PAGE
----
Plaintiff asserts that these reviews were not actual reviews, and that they did not involve a fact-finding process because, if they had, ADCSE would have discovered that the 2003 court order had modified his monthly child support obligations to zero and that the Maricopa County Superior Court had ordered his wage assignments to stop. Doc. 50, ¶ 8; see Doc. 50 at 16-19, 26-27. The final determinations that the State Defendants put forth do not show that the division substantively addressed any of the arguments Plaintiff raised in written objections related to the continued efficacy of the 2001 court order and the effect of the 2003 modification of his child support obligation. Compare Doc. 46-1 at 2-41 with Doc. 46-1 at 43-55. Instead, the determinations consist of standardized forms on which the reviewers merely checked boxes affirming that ADCSE's enforcement actions against Plaintiff were warranted. Id. at 2-41. Even accepting, however, that this raises some doubt about the legitimacy of ADCSE's administrative review processes, Plaintiff bears the burden of showing that his rights were actually violated, and he points to no evidence documenting the extent of his past child support obligations and the sum of his past payments and income offsets to create a genuine issue of fact that ADCSE's findings on review were incorrect.

Additionally, contrary to Plaintiff's argument that ADCSE ignored the 2003 court order modifying his child support to zero, four of the eight final determinations either acknowledge that Plaintiff owes no current child support or reference the May 8, 2003 order, but nonetheless find the division's enforcement actions appropriate based on arrears. See Doc. 46-1 at 3, 18, 35, and 40. The first of these, dated October 2, 2007, is based on a court order dated January 19, 2000, which predates either the 2001 or 2003 orders. Id. at 3. Another determination, dated May 20, 2008, indicates that Plaintiff had as yet failed to satisfy a prior judgment of $6, 916.32 entered against him on July 23, 2001 - an amount Plaintiff acknowledged to be based on arrears from December 1999 to June 2001. Id. at 47. Of the remaining determinations, the one dated April 2, 2009 specifies that Plaintiff owes arrears from what would appear to be the same July 23, 2001 order, id. at 23, and the others do not specify the court order upon which the division's assessments are based but simply check that Plaintiff owes arrears sufficient to trigger the questioned enforcement actions. Id. at 12, 29. Even if, as Plaintiff argues, the amounts in arrears contained in these final determinations stem, in part, from ADCSE finding that he was required to make ongoing monthly child support payments after the 2003 modification was entered, Plaintiff has not pointed to any evidence from which the Court or a jury could make such a determination. Moreover, even if the reviews contain errors or fail to respond substantively to Plaintiff's written objections, this, in itself, does not show that Plaintiff was deprived of due process. Plaintiff does not deny that each of the determinations informed him that if he disagreed with the division's conclusions he had a right to seek judicial review within 35 days. See, generally, Doc. 46-1 at 2-41. Plaintiff does not argue or present any evidence showing that anyone at ADCSE thwarted or prevented him from pursuing this avenue of relief.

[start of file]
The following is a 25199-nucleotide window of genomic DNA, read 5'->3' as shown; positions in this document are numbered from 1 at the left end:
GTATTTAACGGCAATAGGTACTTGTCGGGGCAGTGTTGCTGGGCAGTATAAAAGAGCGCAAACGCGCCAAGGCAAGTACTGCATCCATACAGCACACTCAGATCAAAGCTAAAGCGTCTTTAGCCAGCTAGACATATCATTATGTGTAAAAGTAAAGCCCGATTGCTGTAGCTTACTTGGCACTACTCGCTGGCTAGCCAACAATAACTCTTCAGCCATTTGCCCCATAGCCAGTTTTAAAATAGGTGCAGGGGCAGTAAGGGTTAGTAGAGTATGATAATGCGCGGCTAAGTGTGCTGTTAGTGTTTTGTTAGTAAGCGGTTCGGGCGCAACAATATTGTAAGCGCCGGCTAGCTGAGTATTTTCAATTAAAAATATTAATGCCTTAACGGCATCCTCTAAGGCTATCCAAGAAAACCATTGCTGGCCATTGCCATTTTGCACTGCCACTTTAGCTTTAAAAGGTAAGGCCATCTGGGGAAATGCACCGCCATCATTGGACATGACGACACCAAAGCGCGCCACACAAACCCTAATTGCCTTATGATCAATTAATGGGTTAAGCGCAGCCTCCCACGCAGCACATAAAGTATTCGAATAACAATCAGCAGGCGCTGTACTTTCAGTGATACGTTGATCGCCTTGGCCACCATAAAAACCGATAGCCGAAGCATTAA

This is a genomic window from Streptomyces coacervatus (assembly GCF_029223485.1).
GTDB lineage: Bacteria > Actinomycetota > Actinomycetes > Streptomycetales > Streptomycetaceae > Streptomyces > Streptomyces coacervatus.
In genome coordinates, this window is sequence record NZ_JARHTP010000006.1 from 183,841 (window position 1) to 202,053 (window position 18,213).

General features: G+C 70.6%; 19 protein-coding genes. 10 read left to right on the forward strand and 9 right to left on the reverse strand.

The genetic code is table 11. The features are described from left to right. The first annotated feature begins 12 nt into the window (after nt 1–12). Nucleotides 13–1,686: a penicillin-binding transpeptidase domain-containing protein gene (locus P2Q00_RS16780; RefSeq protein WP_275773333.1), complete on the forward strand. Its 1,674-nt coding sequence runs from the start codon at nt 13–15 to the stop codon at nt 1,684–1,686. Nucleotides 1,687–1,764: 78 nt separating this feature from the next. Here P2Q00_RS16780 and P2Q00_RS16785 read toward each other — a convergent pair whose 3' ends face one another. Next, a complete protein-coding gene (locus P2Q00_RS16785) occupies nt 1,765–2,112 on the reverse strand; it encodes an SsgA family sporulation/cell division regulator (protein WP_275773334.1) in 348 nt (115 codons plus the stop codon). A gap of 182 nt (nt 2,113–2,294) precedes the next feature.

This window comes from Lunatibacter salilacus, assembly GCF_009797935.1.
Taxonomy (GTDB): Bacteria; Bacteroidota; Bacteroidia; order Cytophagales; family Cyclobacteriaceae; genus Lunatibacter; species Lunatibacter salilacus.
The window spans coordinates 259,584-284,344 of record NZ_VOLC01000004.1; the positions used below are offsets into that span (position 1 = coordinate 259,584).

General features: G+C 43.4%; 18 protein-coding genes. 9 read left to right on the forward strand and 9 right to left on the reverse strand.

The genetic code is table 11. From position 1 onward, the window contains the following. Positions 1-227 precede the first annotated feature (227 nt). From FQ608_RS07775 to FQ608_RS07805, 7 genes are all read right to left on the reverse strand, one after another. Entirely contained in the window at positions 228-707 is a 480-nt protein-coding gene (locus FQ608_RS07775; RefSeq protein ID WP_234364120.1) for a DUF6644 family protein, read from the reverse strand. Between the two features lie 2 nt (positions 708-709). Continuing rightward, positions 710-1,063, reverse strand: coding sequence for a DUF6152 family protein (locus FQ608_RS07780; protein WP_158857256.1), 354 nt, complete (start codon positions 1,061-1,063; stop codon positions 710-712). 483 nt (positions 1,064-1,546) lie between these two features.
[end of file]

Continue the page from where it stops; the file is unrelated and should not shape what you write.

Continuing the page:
Plaintiff asserts that the State Defendants deprived him of due process because ADCSE did not respond to or conduct an administrative review following the initial written objection he claims to have submitted in 2004. Docs. 11, ¶ 1; 50, ¶ 8. Plaintiff points to a copy of a handwritten letter he addressed to the Division of Child Support Enforcement, dated May 18, 2004, in which he questioned a recent "Statement of Account Summary." Doc. 50 at 23-24. The letter argues that the starting figure for Plaintiff's account relates to attorney's fees assessed against him, not child support, that all three of his daughters were by then married and no longer eligible for support, and that he sought a support modification with Maricopa County Superior Court on February 6, 2003. Id.

The State Defendants argue that this letter is not supported by an affidavit and is not admissible evidence; nor has Plaintiff provided an affidavit or any other evidence showing that ADCSE or the State Defendants received or had knowledge of the letter but failed to act on it. Doc. 51 at 3. The Court agrees that Plaintiff has presented insufficient evidence to show that the State Defendants received or were aware of this letter and thus deprived him of due process by failing to respond. Even if the Court were to find that the letter raises an issue of fact as to whether ADCSE failed to respond to Plaintiff's written objections on one occasion, the disputed evidence must be "such that a reasonable jury could return a verdict for the nonmoving party." Anderson v. Liberty Lobby, Inc., 477 U.S. 242, 248 (1986). This standard ...